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This is absolutely possible It's all a question of scale. NASA has brainstormed an Asteroid Recovery Mission, a plan to send a small(ish) probe out to an asteroid to tow it out of the asteroid belt and into an intercept course with the Earth-Moon system. A gravitational slingshot around in front of the moon will transfer energy and momentum from the ...


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It is possible for multiple stars to orbit each other Systems containing up to 7 stars are known to exist but are very rare By analogy it would seem likely that 3 planetary sized bodies could orbit each other. However in order to be stable the orbits would need to be specifically arranged such that one pair approximated to a single entity from the ...


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This doesn't work around Sol, at the very least. You calculated that a mega-Jupiter (13 Mj) would have the right angular diameter at ~49M km, which is right around 1/3rd AU. For it to eclipse the sun (which needs to be 1AU away to have the correct angular diameter) then the mega-Jupiter would need to be orbiting the sun with a semi-major axis of only 2/3rd ...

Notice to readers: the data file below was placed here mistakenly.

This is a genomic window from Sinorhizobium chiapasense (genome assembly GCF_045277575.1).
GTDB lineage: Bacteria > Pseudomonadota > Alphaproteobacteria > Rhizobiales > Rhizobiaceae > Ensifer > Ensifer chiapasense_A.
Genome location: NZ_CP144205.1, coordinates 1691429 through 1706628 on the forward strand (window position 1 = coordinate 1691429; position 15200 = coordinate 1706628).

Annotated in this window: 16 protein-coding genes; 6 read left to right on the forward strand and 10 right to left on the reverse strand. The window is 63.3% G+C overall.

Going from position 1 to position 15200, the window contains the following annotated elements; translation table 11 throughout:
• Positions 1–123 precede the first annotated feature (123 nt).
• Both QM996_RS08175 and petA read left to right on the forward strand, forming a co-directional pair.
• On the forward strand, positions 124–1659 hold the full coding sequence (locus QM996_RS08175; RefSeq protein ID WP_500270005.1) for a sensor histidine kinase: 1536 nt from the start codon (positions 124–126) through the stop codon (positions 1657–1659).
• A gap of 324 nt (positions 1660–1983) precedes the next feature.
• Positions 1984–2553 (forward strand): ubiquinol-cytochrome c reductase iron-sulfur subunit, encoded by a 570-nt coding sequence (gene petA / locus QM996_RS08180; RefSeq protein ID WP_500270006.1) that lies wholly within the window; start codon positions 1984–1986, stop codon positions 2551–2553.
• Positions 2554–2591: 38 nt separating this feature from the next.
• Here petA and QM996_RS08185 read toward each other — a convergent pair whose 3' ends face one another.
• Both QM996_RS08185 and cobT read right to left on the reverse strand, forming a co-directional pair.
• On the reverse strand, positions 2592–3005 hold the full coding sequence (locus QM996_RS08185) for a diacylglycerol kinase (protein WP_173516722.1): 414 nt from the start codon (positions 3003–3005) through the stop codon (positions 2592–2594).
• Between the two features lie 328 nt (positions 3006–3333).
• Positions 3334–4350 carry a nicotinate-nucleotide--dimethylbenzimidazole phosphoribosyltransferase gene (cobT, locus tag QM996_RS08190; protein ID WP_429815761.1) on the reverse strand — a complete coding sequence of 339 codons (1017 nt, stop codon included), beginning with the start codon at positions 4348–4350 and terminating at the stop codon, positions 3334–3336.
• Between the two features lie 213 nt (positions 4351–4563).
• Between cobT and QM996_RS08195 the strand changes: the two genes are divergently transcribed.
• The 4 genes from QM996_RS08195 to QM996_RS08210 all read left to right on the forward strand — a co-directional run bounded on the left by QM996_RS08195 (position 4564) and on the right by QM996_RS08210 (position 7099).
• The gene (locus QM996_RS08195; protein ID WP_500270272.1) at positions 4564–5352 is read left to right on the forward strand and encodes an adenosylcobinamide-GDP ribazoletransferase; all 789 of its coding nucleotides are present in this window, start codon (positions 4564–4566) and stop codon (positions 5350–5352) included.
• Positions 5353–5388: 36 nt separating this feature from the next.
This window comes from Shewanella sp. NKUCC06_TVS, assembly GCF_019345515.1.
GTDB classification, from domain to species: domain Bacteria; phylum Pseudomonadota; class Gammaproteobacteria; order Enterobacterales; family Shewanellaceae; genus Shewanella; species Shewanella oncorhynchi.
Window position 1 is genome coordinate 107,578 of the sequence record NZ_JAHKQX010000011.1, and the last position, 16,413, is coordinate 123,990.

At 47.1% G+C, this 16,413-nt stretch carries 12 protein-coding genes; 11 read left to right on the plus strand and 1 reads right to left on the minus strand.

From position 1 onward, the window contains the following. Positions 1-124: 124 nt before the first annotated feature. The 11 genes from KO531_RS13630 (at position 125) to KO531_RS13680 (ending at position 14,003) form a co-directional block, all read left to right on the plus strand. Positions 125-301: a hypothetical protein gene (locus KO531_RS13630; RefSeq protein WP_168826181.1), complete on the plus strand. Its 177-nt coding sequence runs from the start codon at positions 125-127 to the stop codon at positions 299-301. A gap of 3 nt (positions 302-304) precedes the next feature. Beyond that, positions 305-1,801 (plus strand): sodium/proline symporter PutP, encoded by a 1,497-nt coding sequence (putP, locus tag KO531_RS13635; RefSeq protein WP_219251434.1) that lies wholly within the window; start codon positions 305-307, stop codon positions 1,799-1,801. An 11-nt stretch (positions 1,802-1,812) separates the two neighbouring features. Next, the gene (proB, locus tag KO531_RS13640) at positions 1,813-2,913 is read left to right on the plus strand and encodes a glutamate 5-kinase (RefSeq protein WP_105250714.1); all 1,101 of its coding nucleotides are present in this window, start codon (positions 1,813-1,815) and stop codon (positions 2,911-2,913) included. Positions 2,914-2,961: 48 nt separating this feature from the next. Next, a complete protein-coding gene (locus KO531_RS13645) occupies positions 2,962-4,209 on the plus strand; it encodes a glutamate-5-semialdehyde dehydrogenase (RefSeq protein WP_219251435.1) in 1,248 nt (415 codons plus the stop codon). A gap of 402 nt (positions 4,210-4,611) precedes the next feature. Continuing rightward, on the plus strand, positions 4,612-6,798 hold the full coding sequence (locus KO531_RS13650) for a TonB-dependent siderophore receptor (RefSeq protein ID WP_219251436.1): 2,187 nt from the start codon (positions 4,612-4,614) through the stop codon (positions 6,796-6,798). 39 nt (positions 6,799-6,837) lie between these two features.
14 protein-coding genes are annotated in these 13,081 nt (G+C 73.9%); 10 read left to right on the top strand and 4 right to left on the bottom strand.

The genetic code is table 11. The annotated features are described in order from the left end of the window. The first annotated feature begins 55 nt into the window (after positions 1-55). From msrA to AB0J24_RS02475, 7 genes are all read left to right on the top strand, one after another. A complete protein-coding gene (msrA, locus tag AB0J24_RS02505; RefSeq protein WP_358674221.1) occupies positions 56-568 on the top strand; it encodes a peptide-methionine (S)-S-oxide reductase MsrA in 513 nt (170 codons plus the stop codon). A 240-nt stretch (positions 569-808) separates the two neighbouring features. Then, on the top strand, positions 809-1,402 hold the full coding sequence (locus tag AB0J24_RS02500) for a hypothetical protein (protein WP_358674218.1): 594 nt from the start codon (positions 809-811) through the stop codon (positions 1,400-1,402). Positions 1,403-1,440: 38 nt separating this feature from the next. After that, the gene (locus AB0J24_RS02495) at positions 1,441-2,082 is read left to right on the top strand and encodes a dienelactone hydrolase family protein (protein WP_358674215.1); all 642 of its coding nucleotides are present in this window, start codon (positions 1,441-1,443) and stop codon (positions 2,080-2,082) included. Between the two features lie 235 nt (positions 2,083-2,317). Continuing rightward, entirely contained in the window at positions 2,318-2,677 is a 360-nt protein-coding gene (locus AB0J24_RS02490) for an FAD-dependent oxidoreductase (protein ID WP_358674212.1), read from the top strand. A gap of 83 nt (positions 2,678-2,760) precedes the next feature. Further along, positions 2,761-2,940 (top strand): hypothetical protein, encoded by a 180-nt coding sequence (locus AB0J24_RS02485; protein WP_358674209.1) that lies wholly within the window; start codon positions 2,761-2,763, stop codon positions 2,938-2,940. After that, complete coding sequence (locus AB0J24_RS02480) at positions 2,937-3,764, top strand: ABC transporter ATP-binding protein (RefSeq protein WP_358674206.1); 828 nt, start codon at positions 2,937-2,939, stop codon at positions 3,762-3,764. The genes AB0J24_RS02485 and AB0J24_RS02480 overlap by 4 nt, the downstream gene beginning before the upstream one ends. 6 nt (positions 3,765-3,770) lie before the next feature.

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I note that astronomical bodies are requested with diameters and distances that give them angular diameters of about 0.5 degrees. An object will have an angular diameter of about 0.5 degrees when it is at distance of about 114.59165 times it's diameter. The first thing that Overlord - Reinstate Monica should realize is: The length of seasonal cycles on ...


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I'm pretty sure it can't be done with a gas giant. The problem lies in the stability of the habitable moon's orbit. An object's orbit around its primary is stable as long as it is within the Hill sphere of the primary (the region dominated by the primary's gravity), while being outside the Roche limit (the distance at which tidal forces will break the ...


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TL;DR: maybe. Orbital stability is pretty borderline, and some fairly unlikely circumstances have to arise to produce something that looks like maybe it will fit your needs. Tidal effects and orbital resonances will mess with the figures below, so they're only approximate Lets start with a star the size of the sun, putting the orbit of the planet at 1AU. We ...


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The answer to your question is yes it is possible. The roche limit for 2 equally sized planets is very close. Close enough to allow a shared atmosphere even. Although that is another question and there are other issues, suffice to say that two planets could orbit each other in very close proximity. However such a situation would not be without consequences. ...


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Hmm, it might be possible...but unlikely. To respond to the clarified question (can be found in the comments), let's assume that by "take up the sky" you mean that each planet has almost a 90 degree angular diameter when viewed from the other planet. This will take up 50% of the night's sky. (Getting 100% is impossible due to the curvature of a spherical ...